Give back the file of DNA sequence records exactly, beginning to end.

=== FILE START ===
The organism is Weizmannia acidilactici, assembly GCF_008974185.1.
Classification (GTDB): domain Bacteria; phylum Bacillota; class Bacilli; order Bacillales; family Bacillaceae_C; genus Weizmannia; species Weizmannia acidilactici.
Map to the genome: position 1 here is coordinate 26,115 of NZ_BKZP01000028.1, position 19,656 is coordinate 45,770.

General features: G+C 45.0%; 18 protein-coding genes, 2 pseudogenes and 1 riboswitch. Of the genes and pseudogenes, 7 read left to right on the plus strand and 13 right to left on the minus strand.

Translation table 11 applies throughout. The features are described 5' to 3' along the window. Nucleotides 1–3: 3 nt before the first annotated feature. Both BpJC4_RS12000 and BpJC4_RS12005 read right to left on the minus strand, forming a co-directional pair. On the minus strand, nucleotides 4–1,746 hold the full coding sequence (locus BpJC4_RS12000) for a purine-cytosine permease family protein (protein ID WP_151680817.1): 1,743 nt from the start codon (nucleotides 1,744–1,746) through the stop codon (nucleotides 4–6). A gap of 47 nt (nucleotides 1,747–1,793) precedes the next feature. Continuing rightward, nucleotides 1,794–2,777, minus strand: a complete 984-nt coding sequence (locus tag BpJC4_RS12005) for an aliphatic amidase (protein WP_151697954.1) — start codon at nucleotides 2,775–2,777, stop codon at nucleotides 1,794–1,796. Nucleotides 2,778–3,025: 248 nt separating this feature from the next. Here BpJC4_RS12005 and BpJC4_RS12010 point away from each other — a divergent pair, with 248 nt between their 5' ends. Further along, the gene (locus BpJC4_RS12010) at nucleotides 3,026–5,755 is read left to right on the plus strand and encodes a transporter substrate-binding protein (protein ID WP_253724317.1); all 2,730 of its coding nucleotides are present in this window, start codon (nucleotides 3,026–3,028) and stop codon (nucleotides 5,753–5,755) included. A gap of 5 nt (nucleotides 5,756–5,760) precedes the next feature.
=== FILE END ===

The organism is Weizmannia acidilactici, assembly GCF_008974185.1.
Classification (GTDB): domain Bacteria; phylum Bacillota; class Bacilli; order Bacillales; family Bacillaceae_C; genus Weizmannia; species Weizmannia acidilactici.
Map to the genome: position 1 here is coordinate 26,115 of NZ_BKZP01000028.1, position 19,656 is coordinate 45,770.

General features: G+C 45.0%; 18 protein-coding genes, 2 pseudogenes and 1 riboswitch. Of the genes and pseudogenes, 7 read left to right on the plus strand and 13 right to left on the minus strand.

Translation table 11 applies throughout. The features are described 5' to 3' along the window. Nucleotides 1–3: 3 nt before the first annotated feature. Both BpJC4_RS12000 and BpJC4_RS12005 read right to left on the minus strand, forming a co-directional pair. On the minus strand, nucleotides 4–1,746 hold the full coding sequence (locus BpJC4_RS12000) for a purine-cytosine permease family protein (protein ID WP_151680817.1): 1,743 nt from the start codon (nucleotides 1,744–1,746) through the stop codon (nucleotides 4–6). A gap of 47 nt (nucleotides 1,747–1,793) precedes the next feature. Continuing rightward, nucleotides 1,794–2,777, minus strand: a complete 984-nt coding sequence (locus tag BpJC4_RS12005) for an aliphatic amidase (protein WP_151697954.1) — start codon at nucleotides 2,775–2,777, stop codon at nucleotides 1,794–1,796. Nucleotides 2,778–3,025: 248 nt separating this feature from the next. Here BpJC4_RS12005 and BpJC4_RS12010 point away from each other — a divergent pair, with 248 nt between their 5' ends. Further along, the gene (locus BpJC4_RS12010) at nucleotides 3,026–5,755 is read left to right on the plus strand and encodes a transporter substrate-binding protein (protein ID WP_253724317.1); all 2,730 of its coding nucleotides are present in this window, start codon (nucleotides 3,026–3,028) and stop codon (nucleotides 5,753–5,755) included. A gap of 5 nt (nucleotides 5,756–5,760) precedes the next feature.